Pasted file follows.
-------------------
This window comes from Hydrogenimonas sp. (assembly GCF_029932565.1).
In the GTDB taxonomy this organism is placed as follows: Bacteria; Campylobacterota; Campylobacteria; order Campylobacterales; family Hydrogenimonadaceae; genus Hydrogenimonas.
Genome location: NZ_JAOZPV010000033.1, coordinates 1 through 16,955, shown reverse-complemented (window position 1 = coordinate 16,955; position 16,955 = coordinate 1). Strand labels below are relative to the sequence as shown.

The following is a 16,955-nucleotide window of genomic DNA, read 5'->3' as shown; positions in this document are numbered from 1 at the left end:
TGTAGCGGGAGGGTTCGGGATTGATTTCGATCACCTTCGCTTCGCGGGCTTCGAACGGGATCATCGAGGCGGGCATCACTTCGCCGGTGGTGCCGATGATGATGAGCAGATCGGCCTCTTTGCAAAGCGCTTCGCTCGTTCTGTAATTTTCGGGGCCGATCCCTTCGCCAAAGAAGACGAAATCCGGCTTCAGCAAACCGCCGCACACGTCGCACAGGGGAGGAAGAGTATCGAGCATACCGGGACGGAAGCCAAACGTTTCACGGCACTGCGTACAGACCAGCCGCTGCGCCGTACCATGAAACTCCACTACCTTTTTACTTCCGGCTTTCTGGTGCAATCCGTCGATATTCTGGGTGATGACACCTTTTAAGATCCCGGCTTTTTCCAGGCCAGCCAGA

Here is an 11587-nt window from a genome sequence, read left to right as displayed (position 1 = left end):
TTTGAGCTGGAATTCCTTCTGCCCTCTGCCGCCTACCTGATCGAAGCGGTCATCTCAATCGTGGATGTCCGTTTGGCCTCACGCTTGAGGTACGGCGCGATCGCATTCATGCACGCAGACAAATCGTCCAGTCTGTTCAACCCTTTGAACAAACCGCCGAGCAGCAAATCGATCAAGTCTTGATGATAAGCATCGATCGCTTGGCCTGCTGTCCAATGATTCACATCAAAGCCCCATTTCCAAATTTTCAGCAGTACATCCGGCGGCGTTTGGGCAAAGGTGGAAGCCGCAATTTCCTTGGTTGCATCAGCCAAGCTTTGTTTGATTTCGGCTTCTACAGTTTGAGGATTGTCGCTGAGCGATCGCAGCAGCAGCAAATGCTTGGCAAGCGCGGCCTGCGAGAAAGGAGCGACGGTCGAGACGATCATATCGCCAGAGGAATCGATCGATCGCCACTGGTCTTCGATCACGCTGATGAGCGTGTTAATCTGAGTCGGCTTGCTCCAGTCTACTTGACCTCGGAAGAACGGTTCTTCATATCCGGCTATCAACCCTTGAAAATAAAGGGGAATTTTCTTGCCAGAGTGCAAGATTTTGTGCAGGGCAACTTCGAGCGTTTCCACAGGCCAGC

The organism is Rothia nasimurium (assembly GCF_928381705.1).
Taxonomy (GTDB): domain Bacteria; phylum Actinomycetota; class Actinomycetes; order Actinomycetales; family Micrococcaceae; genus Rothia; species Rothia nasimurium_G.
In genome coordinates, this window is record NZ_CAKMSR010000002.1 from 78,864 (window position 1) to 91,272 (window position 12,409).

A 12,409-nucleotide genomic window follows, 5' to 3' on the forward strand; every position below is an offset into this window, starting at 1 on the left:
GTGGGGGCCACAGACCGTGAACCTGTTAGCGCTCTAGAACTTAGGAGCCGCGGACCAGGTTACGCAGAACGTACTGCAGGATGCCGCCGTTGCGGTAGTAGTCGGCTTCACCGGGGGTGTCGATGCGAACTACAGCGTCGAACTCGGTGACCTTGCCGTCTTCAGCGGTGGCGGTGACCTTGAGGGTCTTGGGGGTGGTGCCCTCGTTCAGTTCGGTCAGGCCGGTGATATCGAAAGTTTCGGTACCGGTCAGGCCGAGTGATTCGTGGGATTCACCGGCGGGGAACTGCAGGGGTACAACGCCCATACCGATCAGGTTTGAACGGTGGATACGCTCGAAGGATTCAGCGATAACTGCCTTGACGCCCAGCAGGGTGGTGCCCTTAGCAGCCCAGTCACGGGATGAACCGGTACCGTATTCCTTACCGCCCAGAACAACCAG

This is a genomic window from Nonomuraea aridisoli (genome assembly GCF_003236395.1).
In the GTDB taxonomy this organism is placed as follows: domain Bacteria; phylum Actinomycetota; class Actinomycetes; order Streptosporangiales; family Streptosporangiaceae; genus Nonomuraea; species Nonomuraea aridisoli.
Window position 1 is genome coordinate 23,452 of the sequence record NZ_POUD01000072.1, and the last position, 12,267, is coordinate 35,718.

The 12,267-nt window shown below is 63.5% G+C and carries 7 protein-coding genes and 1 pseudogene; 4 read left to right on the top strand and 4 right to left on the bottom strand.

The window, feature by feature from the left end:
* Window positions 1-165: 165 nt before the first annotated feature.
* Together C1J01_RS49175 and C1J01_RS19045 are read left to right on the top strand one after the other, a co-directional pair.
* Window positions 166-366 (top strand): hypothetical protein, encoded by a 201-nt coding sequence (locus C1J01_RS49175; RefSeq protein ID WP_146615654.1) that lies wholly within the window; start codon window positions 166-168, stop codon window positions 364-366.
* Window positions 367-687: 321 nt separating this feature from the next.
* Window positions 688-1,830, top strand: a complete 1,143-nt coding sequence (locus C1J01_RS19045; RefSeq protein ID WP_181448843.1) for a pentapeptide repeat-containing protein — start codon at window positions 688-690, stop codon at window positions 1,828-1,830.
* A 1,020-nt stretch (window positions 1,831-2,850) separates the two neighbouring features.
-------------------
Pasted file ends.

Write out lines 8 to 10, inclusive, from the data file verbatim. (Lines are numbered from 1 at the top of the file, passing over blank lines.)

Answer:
The organism is Rothia nasimurium (assembly GCF_928381705.1).
Taxonomy (GTDB): domain Bacteria; phylum Actinomycetota; class Actinomycetes; order Actinomycetales; family Micrococcaceae; genus Rothia; species Rothia nasimurium_G.
In genome coordinates, this window is record NZ_CAKMSR010000002.1 from 78,864 (window position 1) to 91,272 (window position 12,409).